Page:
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Even when the bond says no, you may be entitled to lost profits for unperformed work!

On Behalf of | Sep 13, 2012 | Construction Law, Contract Law, Lost Profits

In The Plumbing Service Company v. Progressive Plumbing, Inc., Case No. 5D09-3171 (Fla. 5th DCA Oct. 22, 2010), The Plumbing Service Company (“Plaintiff”) had sub-subcontract with Progressive Plumbing, Inc. (“Subcontractor”). Plaintiff sued Subcontractor alleging that Plaintiff had completed its work on 15 of 230 condominium units when Subcontractor breached the agreement by ejecting Plaintiff from the project before Plaintiff had time to complete its work under the contract. Plaintiff had successfully recovered for the unpaid work performed against a surety that had issued a payment bond for the project.

Subcontractor argued to the trial court that because Plaintiff had already recovered from the surety, Plaintiff should be barred from suing Subcontractor. The trial court agreed and granted summary judgment to Subcontractor based on the theory that once one has recovered under its chosen remedy, that party should be precluded from then seeking recovery under an alternative theory. Plaintiff appealed.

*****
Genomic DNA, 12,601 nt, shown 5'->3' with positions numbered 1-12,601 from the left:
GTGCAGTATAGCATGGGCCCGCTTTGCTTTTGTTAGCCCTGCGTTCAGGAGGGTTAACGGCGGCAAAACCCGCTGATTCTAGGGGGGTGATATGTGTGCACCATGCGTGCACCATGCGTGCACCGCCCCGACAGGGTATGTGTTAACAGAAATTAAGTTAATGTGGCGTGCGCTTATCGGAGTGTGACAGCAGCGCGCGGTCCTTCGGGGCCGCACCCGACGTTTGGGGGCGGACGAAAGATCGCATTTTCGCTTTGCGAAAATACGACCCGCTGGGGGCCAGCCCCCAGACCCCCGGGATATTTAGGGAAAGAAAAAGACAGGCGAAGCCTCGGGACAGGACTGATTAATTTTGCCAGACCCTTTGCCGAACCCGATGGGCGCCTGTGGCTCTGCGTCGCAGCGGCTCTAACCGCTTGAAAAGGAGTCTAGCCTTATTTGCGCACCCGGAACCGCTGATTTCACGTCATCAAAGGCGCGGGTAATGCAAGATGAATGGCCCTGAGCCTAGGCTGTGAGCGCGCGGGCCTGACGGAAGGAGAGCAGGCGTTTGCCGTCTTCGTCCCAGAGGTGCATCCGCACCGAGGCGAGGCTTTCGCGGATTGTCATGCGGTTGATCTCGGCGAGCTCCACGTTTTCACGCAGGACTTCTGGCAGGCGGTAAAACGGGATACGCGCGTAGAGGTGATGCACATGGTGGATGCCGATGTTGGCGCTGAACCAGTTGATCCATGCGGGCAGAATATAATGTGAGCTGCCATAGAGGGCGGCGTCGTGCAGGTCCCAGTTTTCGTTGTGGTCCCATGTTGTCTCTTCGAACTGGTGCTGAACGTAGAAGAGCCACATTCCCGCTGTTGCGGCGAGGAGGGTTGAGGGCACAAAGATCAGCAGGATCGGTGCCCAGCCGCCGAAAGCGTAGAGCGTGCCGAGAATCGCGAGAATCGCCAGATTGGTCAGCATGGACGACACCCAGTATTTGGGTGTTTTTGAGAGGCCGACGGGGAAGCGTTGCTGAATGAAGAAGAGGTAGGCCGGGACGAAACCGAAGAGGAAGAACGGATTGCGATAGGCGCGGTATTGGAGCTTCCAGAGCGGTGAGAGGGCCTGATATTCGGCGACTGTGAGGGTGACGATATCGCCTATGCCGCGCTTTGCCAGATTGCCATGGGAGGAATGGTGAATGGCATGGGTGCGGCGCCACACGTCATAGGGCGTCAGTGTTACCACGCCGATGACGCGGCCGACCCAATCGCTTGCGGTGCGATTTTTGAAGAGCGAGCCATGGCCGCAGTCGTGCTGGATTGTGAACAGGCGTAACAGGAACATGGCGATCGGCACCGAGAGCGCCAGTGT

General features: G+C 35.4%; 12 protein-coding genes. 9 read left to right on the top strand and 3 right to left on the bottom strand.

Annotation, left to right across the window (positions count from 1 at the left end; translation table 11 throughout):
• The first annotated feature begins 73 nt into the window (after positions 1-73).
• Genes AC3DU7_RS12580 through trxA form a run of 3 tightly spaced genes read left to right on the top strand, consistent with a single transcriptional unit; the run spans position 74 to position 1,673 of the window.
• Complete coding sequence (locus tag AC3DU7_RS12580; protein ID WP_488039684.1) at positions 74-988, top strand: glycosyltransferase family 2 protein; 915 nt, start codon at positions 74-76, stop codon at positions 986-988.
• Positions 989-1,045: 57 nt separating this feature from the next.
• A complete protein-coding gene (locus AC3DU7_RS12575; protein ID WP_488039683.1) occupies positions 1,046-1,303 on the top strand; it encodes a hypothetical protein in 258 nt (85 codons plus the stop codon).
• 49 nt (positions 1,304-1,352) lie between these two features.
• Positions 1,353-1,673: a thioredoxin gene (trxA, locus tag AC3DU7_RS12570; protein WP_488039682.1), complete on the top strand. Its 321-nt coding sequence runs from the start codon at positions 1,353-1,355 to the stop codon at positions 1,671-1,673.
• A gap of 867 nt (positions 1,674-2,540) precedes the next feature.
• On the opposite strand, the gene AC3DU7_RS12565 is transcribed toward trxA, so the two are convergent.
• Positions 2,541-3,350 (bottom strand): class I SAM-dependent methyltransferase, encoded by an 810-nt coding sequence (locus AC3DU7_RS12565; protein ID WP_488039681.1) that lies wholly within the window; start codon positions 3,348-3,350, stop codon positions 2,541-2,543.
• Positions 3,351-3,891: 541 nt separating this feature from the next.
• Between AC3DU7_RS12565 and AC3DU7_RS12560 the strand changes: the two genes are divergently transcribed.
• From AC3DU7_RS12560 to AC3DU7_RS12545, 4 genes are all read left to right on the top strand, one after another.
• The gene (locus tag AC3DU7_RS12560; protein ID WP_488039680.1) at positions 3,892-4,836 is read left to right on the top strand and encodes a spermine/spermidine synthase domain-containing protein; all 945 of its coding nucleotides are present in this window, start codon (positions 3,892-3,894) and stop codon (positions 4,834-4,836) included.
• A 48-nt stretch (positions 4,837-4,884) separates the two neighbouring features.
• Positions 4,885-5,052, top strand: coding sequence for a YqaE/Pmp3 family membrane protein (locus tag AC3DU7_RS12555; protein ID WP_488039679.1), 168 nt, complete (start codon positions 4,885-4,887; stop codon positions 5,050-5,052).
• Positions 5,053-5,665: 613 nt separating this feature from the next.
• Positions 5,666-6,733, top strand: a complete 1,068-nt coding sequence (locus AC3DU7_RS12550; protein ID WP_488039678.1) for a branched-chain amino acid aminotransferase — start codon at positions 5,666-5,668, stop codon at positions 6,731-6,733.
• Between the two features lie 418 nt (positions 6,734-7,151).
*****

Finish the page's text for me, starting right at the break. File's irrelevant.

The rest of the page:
The appellate court found that Plaintiff recovered in its earlier action against the surety for the work it had completed but had not been paid for. The law generally does not permit a double recovery. However, Plaintiff’s suit against Subcontractor was not for the completed work. Plaintiff’s suit against Subcontractor was for lost profits that resulted from Subcontractor preventing Plaintiff from completing its work. Subcontractor admitted that Plaintiff could not recover lost profits from the surety pursuant to the subject bond. In attempt to avoid liability, Subcontractor made a technical legal argument that Plaintiff’s action for lost profits was barred by the “doctrine of election of remedies.”

The doctrine of election of remedies is intended to “prevent a double recovery for the same wrong.” It applies where the remedies sought are “coexistent and inconsistent,” but does not prevent a person from pursuing additional remedies to achieve “full satisfaction.”

The appellate court found that because Plaintiff could not recover lost profits from the surety, and lost profits were a permissible type of damages to recover under a breach of contract action against Subcontractor, the doctrine of election of remedies did not apply. Therefore, the appellate court sent the case back to the trial court of additional proceedings.

The sub-subcontractor in this case received legal advice that correctly informed the sub-subcontractor that it did not have to accept only payment for work performed. Additionally, the sub-subcontractor’s lawyer made the proper allegations to allow the sub-subcontractor to pursue lost profits for the subcontractor’s breach of the contract. If ultimately successful, the sub-subcontractor would recover its lost profits on work it never performed.